“I write these things to you who believe in the name of the Son of God that you may know that you have eternal life” (1 John 5:13).
One of the most beloved and well-known portions of the New Testament is the Sermon on the Mount found in Matthew 5–7. The kingdom ethic that Jesus gives to His people in these verses defines the character of the Christian and helps to explain how Jesus fulfills all that came before Him.
At the same time, this portion of Scripture contains some of the most haunting verses found anywhere in the Bible. In 7:21–23, Jesus warns us that not everyone who calls Him “Lord” will actually enter the kingdom of heaven. Among those who profess the name of Christ, there are people who do not have true, saving faith.
Undoubtedly, all Christians at one time or another have asked themselves questions, such as: “Do I have true faith?” and “Am I really saved?” All professing believers want to be sure that they do indeed belong to Christ and will live with Him forever.
While we might think those who lived during the days of the apostles did not have to deal with the issue of assurance as much as we do, our study of the next general epistle will show us that such was not the case. Like the original audience of 2 Peter, the original audience of 1 John found itself troubled by the ascendancy of false teachers. In the case of John’s audience, these teachers denied essential Christian truths including the incarnation, the reality of sin, and the need for believers to love one another. Though John’s audience had been successful in resisting these heresies (1 John 4:4), causing these false teachers to leave the community (2:19), they were still troubled by their teachings. It seems that some in John’s audience were questioning the authenticity of their own salvation as a result of these events and needed to be assured that they had true faith.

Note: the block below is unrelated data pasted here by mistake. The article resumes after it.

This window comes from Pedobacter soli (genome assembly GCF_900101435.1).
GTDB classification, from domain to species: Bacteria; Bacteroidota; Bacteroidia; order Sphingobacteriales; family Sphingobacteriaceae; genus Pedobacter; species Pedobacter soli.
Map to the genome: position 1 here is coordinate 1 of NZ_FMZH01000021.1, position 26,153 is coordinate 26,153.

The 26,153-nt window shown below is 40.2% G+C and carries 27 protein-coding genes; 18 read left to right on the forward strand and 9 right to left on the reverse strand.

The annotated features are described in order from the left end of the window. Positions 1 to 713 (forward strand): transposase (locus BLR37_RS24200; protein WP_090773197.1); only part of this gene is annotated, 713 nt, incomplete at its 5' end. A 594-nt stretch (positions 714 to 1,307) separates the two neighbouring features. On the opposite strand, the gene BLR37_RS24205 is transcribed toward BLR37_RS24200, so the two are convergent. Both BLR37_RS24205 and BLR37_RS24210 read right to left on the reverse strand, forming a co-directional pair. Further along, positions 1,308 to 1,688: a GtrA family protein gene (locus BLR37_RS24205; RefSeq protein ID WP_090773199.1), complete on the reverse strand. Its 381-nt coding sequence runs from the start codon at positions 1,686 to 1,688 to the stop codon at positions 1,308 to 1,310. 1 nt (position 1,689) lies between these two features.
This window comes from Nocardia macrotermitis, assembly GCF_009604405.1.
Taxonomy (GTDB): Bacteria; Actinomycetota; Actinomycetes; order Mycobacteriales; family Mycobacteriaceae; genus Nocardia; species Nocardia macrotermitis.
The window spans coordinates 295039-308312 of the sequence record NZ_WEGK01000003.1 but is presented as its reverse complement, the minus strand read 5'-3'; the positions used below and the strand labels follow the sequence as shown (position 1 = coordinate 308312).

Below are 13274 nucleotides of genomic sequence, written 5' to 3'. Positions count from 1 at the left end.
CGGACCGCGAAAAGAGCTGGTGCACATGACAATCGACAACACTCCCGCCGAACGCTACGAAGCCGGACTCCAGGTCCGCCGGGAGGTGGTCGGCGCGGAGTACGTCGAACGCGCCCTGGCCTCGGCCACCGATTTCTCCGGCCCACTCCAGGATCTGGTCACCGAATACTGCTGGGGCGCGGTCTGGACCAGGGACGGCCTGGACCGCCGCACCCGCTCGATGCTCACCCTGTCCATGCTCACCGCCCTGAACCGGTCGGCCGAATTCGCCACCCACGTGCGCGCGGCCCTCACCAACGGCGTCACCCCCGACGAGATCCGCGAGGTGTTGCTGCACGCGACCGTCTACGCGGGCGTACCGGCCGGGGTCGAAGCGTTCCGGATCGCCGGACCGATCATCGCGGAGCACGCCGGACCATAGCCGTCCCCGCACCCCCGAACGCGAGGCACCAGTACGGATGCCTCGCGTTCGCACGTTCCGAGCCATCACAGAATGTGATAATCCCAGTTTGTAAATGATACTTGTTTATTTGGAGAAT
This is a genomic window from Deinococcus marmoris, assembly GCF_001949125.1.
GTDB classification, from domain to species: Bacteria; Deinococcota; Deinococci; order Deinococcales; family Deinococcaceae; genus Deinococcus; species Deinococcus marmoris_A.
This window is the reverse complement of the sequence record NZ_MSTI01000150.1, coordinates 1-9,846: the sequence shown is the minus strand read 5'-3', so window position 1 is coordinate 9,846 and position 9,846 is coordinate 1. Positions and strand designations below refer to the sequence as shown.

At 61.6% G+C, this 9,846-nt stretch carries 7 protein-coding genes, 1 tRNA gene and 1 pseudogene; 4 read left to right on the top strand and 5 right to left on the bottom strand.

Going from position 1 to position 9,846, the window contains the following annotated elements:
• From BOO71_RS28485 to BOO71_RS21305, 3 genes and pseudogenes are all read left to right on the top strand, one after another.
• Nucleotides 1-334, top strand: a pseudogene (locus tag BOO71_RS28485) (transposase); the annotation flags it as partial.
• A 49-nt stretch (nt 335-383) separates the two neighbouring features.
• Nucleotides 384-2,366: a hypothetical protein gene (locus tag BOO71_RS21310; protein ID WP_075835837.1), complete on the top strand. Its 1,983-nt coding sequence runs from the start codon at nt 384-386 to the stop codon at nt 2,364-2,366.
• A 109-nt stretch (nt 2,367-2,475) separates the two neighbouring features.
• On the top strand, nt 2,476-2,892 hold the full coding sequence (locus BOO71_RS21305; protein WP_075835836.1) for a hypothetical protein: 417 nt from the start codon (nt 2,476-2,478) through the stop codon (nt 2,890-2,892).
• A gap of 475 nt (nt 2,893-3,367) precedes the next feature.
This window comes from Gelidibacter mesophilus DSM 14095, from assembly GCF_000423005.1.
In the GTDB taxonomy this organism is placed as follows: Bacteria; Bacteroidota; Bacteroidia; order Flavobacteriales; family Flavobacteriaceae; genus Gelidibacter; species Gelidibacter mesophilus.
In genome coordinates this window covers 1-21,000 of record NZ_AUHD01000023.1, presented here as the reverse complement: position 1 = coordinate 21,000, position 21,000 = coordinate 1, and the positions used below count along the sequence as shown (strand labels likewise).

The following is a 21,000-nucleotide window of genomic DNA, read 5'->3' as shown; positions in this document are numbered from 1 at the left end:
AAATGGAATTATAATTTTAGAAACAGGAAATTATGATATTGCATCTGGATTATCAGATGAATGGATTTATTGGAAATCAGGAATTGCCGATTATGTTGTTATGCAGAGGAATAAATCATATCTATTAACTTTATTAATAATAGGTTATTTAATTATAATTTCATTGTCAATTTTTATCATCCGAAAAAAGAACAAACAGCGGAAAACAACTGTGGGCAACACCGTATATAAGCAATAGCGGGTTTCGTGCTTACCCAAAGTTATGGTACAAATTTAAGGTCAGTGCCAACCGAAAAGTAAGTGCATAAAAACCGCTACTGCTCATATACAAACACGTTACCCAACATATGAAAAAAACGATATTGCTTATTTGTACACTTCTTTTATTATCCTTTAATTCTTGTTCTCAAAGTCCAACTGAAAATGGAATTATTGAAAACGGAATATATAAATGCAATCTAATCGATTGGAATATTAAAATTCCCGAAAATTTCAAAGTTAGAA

Therefore, near the end of his life, John, the disciple whom Jesus loved, wrote the epistle now known as 1 John in order to establish this audience in the truth and to show them how they might be assured of their salvation. Over the next three months we will examine this important book, focusing on the truths that oppose heresy as well as the means by which we can be assured we have true faith.
Take some time today to read through 1 John in preparation for our upcoming study. As we study this epistle we will be concerned with false teaching, much as we were during our study of 2 Peter, but we will also be concerned with the assurance of our salvation. Consider how we have already learned that true faith evidences itself through good works (James 2:14–26) and the practice of holiness (2 Peter 1:3–8). Ask the Lord to use our study to increase your assurance.
Passages for Further Study
Jer. 3:12–14 John 14:21 Rom. 10:9–10 1 John 4:12–13
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